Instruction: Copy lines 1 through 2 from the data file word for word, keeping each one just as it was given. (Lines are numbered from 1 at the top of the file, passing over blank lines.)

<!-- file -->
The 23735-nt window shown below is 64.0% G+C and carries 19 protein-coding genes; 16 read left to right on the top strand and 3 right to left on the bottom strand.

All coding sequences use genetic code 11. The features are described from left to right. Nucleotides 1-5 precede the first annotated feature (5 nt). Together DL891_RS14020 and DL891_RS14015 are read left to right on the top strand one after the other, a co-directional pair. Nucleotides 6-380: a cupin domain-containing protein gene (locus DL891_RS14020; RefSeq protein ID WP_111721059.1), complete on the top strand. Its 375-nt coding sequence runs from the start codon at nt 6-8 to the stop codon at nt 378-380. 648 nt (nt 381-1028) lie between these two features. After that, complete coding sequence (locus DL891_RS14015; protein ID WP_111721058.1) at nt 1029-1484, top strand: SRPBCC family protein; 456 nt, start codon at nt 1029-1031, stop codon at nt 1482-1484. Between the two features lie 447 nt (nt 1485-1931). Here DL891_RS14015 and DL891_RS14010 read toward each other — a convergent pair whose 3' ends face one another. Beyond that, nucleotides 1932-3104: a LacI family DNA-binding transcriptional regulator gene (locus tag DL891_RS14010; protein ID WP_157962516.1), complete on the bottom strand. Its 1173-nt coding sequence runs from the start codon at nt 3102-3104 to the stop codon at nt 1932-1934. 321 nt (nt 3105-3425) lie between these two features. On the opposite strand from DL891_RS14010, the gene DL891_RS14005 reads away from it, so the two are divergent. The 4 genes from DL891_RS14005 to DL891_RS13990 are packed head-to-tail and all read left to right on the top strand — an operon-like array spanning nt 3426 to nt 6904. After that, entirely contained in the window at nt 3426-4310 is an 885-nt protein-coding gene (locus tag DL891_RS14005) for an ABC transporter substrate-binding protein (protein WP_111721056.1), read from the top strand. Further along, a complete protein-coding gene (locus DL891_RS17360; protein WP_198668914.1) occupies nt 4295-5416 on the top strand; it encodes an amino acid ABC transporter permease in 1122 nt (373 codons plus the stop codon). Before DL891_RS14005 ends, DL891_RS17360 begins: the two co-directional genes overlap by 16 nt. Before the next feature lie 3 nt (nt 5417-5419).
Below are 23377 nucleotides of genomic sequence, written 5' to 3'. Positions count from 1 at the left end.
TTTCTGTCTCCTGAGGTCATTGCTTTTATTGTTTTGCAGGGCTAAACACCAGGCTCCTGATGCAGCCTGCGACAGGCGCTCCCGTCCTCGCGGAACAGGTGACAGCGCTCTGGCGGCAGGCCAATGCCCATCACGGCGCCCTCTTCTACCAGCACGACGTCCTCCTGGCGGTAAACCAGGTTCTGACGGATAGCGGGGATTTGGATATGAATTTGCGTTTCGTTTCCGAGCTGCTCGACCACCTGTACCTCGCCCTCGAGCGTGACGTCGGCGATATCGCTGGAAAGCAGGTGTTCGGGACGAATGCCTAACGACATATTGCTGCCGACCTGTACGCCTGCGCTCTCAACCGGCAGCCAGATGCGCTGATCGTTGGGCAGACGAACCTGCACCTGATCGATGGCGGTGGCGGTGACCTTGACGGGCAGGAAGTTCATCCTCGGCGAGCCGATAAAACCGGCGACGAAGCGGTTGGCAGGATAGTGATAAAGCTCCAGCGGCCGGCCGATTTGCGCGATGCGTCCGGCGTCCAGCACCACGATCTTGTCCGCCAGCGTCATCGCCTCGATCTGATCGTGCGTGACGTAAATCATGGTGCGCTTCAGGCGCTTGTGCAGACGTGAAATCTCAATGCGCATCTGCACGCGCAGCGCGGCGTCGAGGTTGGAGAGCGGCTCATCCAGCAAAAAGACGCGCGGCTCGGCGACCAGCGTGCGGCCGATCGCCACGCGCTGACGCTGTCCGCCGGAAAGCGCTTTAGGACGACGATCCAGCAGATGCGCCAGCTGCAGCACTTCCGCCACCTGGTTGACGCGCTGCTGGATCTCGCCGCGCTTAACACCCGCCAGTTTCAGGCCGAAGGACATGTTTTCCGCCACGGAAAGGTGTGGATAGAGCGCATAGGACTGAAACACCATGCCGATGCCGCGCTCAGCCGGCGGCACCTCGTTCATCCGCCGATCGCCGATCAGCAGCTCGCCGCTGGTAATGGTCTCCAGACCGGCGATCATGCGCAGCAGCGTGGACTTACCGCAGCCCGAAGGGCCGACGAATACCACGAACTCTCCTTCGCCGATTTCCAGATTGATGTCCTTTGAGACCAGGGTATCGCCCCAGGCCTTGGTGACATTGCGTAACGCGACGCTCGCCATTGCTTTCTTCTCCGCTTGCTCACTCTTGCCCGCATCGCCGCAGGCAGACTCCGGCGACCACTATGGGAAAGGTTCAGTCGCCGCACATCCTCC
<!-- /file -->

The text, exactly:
The 23735-nt window shown below is 64.0% G+C and carries 19 protein-coding genes; 16 read left to right on the top strand and 3 right to left on the bottom strand.

All coding sequences use genetic code 11. The features are described from left to right. Nucleotides 1-5 precede the first annotated feature (5 nt). Together DL891_RS14020 and DL891_RS14015 are read left to right on the top strand one after the other, a co-directional pair. Nucleotides 6-380: a cupin domain-containing protein gene (locus DL891_RS14020; RefSeq protein ID WP_111721059.1), complete on the top strand. Its 375-nt coding sequence runs from the start codon at nt 6-8 to the stop codon at nt 378-380. 648 nt (nt 381-1028) lie between these two features. After that, complete coding sequence (locus DL891_RS14015; protein ID WP_111721058.1) at nt 1029-1484, top strand: SRPBCC family protein; 456 nt, start codon at nt 1029-1031, stop codon at nt 1482-1484. Between the two features lie 447 nt (nt 1485-1931). Here DL891_RS14015 and DL891_RS14010 read toward each other — a convergent pair whose 3' ends face one another. Beyond that, nucleotides 1932-3104: a LacI family DNA-binding transcriptional regulator gene (locus tag DL891_RS14010; protein ID WP_157962516.1), complete on the bottom strand. Its 1173-nt coding sequence runs from the start codon at nt 3102-3104 to the stop codon at nt 1932-1934. 321 nt (nt 3105-3425) lie between these two features. On the opposite strand from DL891_RS14010, the gene DL891_RS14005 reads away from it, so the two are divergent. The 4 genes from DL891_RS14005 to DL891_RS13990 are packed head-to-tail and all read left to right on the top strand — an operon-like array spanning nt 3426 to nt 6904. After that, entirely contained in the window at nt 3426-4310 is an 885-nt protein-coding gene (locus tag DL891_RS14005) for an ABC transporter substrate-binding protein (protein WP_111721056.1), read from the top strand. Further along, a complete protein-coding gene (locus DL891_RS17360; protein WP_198668914.1) occupies nt 4295-5416 on the top strand; it encodes an amino acid ABC transporter permease in 1122 nt (373 codons plus the stop codon). Before DL891_RS14005 ends, DL891_RS17360 begins: the two co-directional genes overlap by 16 nt. Before the next feature lie 3 nt (nt 5417-5419).